Government is looking to European Investment Bank and capital bond markets to finance £2.4bn private element of programme
The government is looking to the European Investment Bank to help get its flagship £2.4bn private finance school building programme off the ground.
According to BBC report, the Education Funding Agency, the schools capital body working with councils to deliver the programme, is now looking to capital bond markets and even the European Investment Bank to fund it.
The BBC said the Department for Education denied building work would be delayed as a result, but confirmed it was now looking at a number of options including a bond finance solution.
Meanwhile, nearly nine out of ten schools in the programme do not have start dates, according to the report of a survey conducted by the Local Government Association (LGA).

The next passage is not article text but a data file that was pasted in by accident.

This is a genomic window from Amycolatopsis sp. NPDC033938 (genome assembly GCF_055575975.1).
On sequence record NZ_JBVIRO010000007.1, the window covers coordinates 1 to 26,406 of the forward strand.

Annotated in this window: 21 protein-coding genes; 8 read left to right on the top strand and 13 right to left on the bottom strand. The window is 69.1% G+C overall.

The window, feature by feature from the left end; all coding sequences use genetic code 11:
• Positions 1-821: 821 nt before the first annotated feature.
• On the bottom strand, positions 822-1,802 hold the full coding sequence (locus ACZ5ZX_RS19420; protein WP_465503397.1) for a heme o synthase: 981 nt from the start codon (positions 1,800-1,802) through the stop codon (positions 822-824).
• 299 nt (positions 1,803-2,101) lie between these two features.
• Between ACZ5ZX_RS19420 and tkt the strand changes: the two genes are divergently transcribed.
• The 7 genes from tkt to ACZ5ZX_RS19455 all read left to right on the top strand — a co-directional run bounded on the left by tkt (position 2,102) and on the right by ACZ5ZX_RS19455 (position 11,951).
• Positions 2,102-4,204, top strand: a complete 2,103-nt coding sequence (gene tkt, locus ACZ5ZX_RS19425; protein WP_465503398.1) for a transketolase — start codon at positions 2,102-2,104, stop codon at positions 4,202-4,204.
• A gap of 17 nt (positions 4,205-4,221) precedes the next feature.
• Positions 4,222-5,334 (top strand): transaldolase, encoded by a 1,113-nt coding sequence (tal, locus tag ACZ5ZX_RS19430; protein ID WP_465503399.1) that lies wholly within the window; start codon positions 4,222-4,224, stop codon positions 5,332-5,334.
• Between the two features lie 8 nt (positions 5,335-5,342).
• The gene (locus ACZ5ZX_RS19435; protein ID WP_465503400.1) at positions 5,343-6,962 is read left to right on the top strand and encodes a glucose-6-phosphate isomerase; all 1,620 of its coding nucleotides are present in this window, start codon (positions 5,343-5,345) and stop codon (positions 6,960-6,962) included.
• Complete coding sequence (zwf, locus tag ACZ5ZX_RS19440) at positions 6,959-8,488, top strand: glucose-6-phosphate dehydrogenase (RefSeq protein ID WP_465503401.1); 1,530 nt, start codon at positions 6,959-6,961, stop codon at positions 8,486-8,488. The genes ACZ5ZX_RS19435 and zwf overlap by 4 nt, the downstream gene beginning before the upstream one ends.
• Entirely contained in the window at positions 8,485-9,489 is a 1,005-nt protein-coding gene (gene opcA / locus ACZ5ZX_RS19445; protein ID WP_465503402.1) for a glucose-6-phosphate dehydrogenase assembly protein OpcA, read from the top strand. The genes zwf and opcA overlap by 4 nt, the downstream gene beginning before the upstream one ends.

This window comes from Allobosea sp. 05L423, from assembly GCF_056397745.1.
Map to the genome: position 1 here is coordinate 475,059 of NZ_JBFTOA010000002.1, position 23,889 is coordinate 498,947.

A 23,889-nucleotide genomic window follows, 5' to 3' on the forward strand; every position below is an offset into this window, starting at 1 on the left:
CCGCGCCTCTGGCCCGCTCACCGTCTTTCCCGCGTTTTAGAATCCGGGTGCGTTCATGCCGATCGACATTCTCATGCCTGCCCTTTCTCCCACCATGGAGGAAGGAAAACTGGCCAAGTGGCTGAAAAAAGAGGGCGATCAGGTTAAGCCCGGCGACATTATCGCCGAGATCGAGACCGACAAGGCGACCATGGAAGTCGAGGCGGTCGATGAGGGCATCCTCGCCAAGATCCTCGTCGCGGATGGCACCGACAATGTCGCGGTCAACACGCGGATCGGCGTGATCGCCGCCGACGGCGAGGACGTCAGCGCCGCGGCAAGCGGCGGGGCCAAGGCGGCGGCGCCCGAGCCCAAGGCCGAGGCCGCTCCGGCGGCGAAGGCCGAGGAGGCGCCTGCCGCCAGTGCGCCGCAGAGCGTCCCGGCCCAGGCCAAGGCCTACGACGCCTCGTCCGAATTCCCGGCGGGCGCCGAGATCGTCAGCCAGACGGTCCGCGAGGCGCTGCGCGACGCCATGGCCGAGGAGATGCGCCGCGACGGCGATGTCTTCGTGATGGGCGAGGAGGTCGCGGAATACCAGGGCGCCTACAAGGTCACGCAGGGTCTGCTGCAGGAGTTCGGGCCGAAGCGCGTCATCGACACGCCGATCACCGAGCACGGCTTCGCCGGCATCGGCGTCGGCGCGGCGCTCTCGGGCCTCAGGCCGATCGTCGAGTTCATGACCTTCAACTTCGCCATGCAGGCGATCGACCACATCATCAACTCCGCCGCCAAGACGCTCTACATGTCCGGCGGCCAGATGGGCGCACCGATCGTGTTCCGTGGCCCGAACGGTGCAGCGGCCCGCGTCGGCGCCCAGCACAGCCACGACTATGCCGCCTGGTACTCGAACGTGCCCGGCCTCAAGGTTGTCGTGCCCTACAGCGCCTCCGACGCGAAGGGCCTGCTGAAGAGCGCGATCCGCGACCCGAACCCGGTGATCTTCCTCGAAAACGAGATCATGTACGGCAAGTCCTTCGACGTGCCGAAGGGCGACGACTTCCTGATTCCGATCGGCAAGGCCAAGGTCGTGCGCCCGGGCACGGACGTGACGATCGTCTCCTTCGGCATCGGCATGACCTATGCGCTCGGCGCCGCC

The BBC said that the LGA survey found that just 19 of 158 schools, or 12%, that responded to a survey about the programme had start dates, despite the fact education secretary Michael Gove said the programme would start “immediately” when he launched it in May last year.
The survey found that only a handful of schools, those funded directly by the government, will be rebuilt by the general election. None of the privately-financed schools have so far secured funding, and 66 of the 158 said they had heard nothing from the government on their refurbs.